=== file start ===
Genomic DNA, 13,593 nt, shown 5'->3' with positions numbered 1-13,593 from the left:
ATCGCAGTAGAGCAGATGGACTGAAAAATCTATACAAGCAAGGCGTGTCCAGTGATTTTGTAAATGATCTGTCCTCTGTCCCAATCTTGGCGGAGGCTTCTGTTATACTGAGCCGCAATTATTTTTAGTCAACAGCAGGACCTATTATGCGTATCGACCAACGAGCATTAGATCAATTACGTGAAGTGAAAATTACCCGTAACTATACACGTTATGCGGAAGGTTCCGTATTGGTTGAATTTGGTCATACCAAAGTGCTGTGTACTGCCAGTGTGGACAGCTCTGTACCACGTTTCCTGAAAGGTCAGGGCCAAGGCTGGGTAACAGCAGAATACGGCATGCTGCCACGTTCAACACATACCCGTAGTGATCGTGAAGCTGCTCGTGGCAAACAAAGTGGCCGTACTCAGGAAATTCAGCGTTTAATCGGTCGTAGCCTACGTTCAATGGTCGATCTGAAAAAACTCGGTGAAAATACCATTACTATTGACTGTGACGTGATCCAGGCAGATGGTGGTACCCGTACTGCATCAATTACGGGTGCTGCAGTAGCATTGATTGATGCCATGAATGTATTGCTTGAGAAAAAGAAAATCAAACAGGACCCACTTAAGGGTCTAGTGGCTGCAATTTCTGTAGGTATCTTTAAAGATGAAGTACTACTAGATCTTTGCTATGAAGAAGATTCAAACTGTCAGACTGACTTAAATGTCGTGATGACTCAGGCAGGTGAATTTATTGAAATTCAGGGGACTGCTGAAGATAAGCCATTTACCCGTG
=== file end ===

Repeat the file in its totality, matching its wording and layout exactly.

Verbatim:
Genomic DNA, 13,593 nt, shown 5'->3' with positions numbered 1-13,593 from the left:
ATCGCAGTAGAGCAGATGGACTGAAAAATCTATACAAGCAAGGCGTGTCCAGTGATTTTGTAAATGATCTGTCCTCTGTCCCAATCTTGGCGGAGGCTTCTGTTATACTGAGCCGCAATTATTTTTAGTCAACAGCAGGACCTATTATGCGTATCGACCAACGAGCATTAGATCAATTACGTGAAGTGAAAATTACCCGTAACTATACACGTTATGCGGAAGGTTCCGTATTGGTTGAATTTGGTCATACCAAAGTGCTGTGTACTGCCAGTGTGGACAGCTCTGTACCACGTTTCCTGAAAGGTCAGGGCCAAGGCTGGGTAACAGCAGAATACGGCATGCTGCCACGTTCAACACATACCCGTAGTGATCGTGAAGCTGCTCGTGGCAAACAAAGTGGCCGTACTCAGGAAATTCAGCGTTTAATCGGTCGTAGCCTACGTTCAATGGTCGATCTGAAAAAACTCGGTGAAAATACCATTACTATTGACTGTGACGTGATCCAGGCAGATGGTGGTACCCGTACTGCATCAATTACGGGTGCTGCAGTAGCATTGATTGATGCCATGAATGTATTGCTTGAGAAAAAGAAAATCAAACAGGACCCACTTAAGGGTCTAGTGGCTGCAATTTCTGTAGGTATCTTTAAAGATGAAGTACTACTAGATCTTTGCTATGAAGAAGATTCAAACTGTCAGACTGACTTAAATGTCGTGATGACTCAGGCAGGTGAATTTATTGAAATTCAGGGGACTGCTGAAGATAAGCCATTTACCCGTG